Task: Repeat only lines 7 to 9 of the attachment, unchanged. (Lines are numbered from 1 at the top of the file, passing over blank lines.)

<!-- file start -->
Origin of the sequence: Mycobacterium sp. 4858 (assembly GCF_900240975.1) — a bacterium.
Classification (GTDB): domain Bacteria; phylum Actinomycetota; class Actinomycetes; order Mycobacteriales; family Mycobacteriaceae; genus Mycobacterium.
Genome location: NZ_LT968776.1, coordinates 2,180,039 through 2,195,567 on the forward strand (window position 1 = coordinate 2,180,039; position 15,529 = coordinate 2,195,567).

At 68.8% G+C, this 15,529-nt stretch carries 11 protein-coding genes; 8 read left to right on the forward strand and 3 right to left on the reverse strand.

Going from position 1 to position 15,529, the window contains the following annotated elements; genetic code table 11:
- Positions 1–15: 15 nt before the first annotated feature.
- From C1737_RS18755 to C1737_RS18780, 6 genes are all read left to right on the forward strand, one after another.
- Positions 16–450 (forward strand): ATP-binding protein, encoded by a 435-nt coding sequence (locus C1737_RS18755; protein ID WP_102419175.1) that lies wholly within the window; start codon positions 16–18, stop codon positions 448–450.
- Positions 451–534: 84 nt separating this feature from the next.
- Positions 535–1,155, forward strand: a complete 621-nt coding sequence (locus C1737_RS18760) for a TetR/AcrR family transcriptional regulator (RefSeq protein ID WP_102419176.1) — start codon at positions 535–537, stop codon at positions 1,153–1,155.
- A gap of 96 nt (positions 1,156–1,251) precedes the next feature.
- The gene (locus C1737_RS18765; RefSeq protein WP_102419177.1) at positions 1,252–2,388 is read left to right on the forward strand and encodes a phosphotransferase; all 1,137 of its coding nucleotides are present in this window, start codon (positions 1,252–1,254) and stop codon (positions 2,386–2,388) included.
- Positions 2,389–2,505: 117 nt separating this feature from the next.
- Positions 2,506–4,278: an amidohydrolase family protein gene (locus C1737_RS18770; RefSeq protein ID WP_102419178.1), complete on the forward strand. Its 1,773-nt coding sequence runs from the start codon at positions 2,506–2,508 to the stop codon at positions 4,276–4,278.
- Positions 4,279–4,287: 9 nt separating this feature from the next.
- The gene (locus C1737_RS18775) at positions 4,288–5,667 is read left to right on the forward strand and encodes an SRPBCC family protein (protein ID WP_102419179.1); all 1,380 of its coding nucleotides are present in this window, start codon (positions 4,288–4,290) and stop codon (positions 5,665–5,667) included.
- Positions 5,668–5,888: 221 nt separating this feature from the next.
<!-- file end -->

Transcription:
- From C1737_RS18755 to C1737_RS18780, 6 genes are all read left to right on the forward strand, one after another.
- Positions 16–450 (forward strand): ATP-binding protein, encoded by a 435-nt coding sequence (locus C1737_RS18755; protein ID WP_102419175.1) that lies wholly within the window; start codon positions 16–18, stop codon positions 448–450.
- Positions 451–534: 84 nt separating this feature from the next.